‘Best’ methods to water lawns in summer ‘boost growth’ and ‘keep grass healthy’

Gardening: Lawns 'will survive without watering' says Tophill

Lawns obtain most of their water from the soil. If this is left to dry out for several days, grass growth will start to slow down. 

If left without water any longer, lawns will go dormant and eventually dry out. In most cases, grass will start to grow again once they have access to water. However, allowing the grass to dry out will reduce the quality of lawns when the grass blades do start to grow again.

To avoid this, irrigation expert and director of Easy Garden Irrigation, Sean Lade, has shared the “best way to water your lawn in summer” as well as some of the different colours grass can turn and what this means. 

The expert said: “A formal lawn is one of the most loved aspects of an English garden. During hot periods of weather, we are inundated with calls from homeowners seeking advice on how to keep their grass healthy and looking its best. 

“How you water your lawn plays a big part in its health. Here are some tips on the best way to water your lawn during the summer months. For lawns less than 12 months old, you may want to seek some different advice.”

Don’t water your lawn too frequently

The expert claimed that once or twice a week is “more than enough” to keep lawns hydrated. Sean said: “We want the soil to get dry and the grass to be thirsty before we water it.” The expert claimed that the grass would ideally just start to have a “yellow tinge” and look as though it has “slightly lost its spring (stays flat after it has been stepped on rather than bouncing back)”. 

For those who have a BBQ at the weekend and want to impress their guests, water the lawn before the big event “to get it looking its best”. Sean suggested that gardeners “try to stick to a consistent schedule for best results”.

Soak the lawn

Gardeners will need to apply an inch or two (around 25 to 50mm) of water to the lawn so it can sink down beyond the grass root zone.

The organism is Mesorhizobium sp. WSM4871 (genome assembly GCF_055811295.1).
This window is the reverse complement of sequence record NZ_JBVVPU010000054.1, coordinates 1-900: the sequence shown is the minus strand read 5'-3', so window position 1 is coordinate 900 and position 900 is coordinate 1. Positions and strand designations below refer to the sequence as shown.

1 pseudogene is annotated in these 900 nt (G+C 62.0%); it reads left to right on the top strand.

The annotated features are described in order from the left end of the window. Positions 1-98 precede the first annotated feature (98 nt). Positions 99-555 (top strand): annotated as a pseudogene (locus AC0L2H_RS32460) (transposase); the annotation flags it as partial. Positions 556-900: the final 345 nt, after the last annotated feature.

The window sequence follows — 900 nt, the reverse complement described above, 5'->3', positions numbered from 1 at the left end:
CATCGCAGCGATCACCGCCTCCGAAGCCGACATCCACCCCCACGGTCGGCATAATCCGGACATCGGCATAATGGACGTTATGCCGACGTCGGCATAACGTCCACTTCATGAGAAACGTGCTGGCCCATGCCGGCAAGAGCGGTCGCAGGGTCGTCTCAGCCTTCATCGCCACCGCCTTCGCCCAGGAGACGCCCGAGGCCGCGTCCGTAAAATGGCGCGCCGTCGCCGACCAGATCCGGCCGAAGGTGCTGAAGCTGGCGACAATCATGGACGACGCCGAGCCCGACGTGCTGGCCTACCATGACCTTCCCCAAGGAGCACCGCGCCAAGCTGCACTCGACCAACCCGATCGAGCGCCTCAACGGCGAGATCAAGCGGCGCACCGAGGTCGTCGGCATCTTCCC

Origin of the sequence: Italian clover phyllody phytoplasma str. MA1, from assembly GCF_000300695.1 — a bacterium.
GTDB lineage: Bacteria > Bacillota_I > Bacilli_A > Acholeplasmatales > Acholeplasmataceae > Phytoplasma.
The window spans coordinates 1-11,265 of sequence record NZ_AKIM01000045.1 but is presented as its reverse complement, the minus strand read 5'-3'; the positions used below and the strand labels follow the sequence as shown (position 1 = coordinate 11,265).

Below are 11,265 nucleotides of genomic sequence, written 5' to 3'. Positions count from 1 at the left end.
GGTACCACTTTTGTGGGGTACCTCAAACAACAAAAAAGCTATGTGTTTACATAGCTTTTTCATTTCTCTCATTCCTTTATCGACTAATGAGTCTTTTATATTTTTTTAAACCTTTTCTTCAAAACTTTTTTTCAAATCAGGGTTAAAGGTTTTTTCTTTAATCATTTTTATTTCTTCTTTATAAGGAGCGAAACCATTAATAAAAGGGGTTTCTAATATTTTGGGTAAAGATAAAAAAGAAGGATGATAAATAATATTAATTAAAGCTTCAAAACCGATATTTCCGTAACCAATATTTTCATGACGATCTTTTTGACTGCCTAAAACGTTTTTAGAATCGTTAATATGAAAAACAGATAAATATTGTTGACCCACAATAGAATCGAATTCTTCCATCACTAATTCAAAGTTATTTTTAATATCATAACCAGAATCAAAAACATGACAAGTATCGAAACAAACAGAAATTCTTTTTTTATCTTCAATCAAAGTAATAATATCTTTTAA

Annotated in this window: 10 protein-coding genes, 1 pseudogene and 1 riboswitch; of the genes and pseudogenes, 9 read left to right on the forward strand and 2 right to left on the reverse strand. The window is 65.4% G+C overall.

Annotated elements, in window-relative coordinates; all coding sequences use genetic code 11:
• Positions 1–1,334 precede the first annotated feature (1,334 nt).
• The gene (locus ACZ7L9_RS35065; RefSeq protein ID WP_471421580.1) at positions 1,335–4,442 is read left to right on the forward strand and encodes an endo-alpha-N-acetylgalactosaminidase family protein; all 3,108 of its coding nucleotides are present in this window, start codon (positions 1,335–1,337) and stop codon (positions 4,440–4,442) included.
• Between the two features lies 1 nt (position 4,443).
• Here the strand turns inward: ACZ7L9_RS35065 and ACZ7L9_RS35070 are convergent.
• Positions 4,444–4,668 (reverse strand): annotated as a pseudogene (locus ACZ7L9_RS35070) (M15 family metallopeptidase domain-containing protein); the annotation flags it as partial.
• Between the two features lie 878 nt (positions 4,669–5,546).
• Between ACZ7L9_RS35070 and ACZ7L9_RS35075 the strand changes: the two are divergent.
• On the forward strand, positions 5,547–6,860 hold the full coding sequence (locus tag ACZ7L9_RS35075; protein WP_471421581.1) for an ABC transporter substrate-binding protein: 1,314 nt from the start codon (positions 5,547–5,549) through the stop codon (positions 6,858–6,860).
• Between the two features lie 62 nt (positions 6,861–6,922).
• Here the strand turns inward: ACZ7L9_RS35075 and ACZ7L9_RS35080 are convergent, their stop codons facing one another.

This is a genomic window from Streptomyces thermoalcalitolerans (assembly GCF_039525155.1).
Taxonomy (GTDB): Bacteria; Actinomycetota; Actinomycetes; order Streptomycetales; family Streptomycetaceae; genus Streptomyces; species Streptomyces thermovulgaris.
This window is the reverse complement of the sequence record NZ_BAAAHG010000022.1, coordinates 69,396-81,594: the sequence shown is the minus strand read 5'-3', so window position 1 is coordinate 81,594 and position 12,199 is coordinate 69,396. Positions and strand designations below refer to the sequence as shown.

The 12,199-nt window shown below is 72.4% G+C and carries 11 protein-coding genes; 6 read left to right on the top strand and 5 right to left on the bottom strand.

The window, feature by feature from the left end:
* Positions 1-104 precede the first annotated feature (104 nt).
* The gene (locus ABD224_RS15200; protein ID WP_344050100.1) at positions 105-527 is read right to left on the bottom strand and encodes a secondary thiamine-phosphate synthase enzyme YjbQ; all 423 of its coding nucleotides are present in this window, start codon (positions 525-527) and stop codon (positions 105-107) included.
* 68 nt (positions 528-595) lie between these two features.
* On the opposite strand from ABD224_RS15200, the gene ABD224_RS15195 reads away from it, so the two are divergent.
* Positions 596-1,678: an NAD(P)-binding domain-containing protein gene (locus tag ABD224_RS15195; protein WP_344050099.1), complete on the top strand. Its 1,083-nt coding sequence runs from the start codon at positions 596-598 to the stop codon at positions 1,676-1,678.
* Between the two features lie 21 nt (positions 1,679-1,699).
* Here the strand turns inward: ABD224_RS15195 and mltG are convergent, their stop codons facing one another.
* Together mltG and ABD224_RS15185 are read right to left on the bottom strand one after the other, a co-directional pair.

Sean explained: “This helps the lawn develop deep roots and makes it more resistant to drought conditions. You can lay a small glass on the lawn to help you gauge how much water you are applying. 

“If you have shaded areas that don’t get much sun, don’t soak them as much. If the lawn is so dry that the water starts to run off, water in stages across a couple of days.”

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Avoid watering during hot times of the day

The gardening expert said: “The best time of day for watering your lawn is either early morning or late evening to ensure you don’t lose water to evaporation. This helps prevent wasting water and helps the water penetrate deep.”

However, gardeners should also never water too late as the grass will remain wet as the temperature drops overnight and “can encourage disease in the lawn”.

Try to use rainwater when possible

Sean explained that rainwater has higher levels of nitrogen which “boosts growth”, and this way gardeners can avoid the dreaded hosepipe ban when it is enforced. 

Gardeners need to bare in mind that if they plan to use rainwater to keep the garden watered during periods of drought, they will want to have an extra large water butt or rainwater harvester to ensure they have enough water for a couple of weeks for the period.

When it comes to identifying the health of a lawn, gardeners can use a colour chart to help them quickly see what health their lawn is in.

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Green lawns 

The darker the green, the “healthier your lawn is”, claimed the expert. He noted: “You shouldn’t expect your grass to be dark green 24/7, but this is a sign that your lawn is very happy and healthy”.

Brown/red lawns

This is a sign the grass is stressed and gardeners should “take action as soon as possible”. A brown colour is usually a sign that the grass is dormant, a natural protection mechanism for grass to withstand weather changes. The grass is very tolerant and can recover from stress with just a bit of care and a regular watering regimen. 

Orange lawns

Orange is not a natural colour found in grass. This is a sign that the grass is “suffering from rust disease”. Sean said: “The orange colour comes from the fungi spores on the leaves. This comes about in wet and warm conditions and when the grass has not been cared for properly. 

“This can kill the leaves of your turf, but in general, will not kill the entire turf plant. To control this, invest in some lawn fertiliser, mow your turf properly, maintain good drainage and water your turf properly to the guidelines above.”

Silver/blue lawns

When turf turns a silvery blue shade, the expert claimed that this is the point when the lawn is “dead” and at this stage, “there is no recovery”.

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